Robust computer vision systems for autonomous vehicles

04.10.2023 - Three teams have been selected to compete in “The Robust AI Grand Challenge”.

The Robust AI Grand Challenge, organized in collaboration with the Future Systems and Technology Directorate, MINDEF Singapore, and DSO National Laboratories, aims to get researchers and scholars from institutes of higher learning (IHLs) and research institutes (RIs) to develop innovative solutions to overcome the vulnerabilities of artificial intelligence (AI) models in computer vision (CV) systems for autonomous vehicles. Three teams have been selected to compete in the grand challenge – two teams from the Nanyang Technological University (NTU) and one team from the National University of Singapore (NUS). SMU Assistant Professor of Computer Science and Lee Kong Chian Fellow Xie Xiaofei will be competing as part of one of the teams from NTU.

When asked what motivated him to compete in the challenge, Xie replied: “When I was at NTU, I had the opportunity to collaborate with Professor Liu Yang and the other co-principal investigators on multiple research projects. Also, the fields of trustworthy software and AI are aligned with my research interests.” He added: “Another motivational factor for me is the opportunity to build robust AI models and test them in the physical world.

“The accuracy of CV systems has been shown to be compromized following any physical threats or attacks. I believe this is the reason why the Grand Challenge has been designed to challenge researchers to design CV systems for AVs that can recover to at least 80 percent of their original accuracy following the onset of any physical threats or attacks; for example, the sudden swerve of another car towards the AV. While the accuracy of 80 percent has been obtained on certain test benchmarks, to date, this threshold has not been attained with real-world data.”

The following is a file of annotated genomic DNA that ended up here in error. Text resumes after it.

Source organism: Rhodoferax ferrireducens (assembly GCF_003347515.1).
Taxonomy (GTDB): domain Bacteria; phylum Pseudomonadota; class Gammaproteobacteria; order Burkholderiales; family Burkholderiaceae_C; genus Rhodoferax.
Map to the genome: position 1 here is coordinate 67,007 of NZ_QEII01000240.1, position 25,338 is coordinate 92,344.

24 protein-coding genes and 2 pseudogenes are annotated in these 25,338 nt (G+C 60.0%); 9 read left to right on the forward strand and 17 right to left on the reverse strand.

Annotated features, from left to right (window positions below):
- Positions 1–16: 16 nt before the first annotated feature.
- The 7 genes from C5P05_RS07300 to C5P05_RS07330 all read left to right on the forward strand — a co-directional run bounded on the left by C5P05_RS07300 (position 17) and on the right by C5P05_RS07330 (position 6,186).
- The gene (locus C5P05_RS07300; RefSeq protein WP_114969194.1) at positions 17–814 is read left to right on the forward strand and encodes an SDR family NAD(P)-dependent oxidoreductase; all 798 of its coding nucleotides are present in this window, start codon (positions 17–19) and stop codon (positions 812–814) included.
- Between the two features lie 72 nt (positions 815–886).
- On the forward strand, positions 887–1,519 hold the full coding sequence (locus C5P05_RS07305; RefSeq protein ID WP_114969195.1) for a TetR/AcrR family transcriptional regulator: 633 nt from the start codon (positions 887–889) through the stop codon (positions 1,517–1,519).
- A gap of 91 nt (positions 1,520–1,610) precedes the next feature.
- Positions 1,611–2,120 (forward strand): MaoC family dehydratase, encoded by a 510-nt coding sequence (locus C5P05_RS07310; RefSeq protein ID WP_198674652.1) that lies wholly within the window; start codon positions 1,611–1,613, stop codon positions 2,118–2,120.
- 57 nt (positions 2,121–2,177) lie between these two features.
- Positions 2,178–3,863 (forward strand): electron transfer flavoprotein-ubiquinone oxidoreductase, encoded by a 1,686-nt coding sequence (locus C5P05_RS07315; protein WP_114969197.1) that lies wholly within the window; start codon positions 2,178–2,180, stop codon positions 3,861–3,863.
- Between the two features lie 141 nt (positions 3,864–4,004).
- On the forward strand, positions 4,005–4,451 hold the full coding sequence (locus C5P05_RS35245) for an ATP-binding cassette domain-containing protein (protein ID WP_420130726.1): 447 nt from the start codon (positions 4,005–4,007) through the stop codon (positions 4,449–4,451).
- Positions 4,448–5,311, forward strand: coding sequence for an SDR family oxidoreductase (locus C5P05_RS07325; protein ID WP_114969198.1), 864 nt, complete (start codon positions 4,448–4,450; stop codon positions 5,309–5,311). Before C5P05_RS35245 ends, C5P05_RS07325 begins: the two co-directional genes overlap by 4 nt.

He continued: “Other than meeting this threshold accuracy metric in the challenge, the teams are required to delve into three specific CV scenarios related to Autonomous Driving systems including their ability to detect objects, provide acceptable estimates of the depth and distance of objects to the AV, as well as categorize each pixel of an image for easy and accurate identification.” Other than Xie, there are six other researchers on this NTU team. They include Liu Yang, Guo Qing, Zhang Tianwei, Chen Lyu, Zhang Hanwang and Dong Jin Song.

To secure a place in the grand challenge, the team has designed four work packages as part of its comprehensive research project, which has just commenced on July 1, 2023, and will take place over three years. The first two years of the project will be spent on developing the optimal CV technology while the third year will be focused on testing the technology in the field.

Work Package 1 is designed to provide a unified and comprehensive AV visual representation. Currently, most of the research on AV representation is centered on uni-directional sensing and object detection in a static or specific situation. Existing AV representations often employ separate models to process and recognize different types of data such as images, Lidar signals that leverage a combination of three-dimensional and laser scanning, or other sensing visual modalities.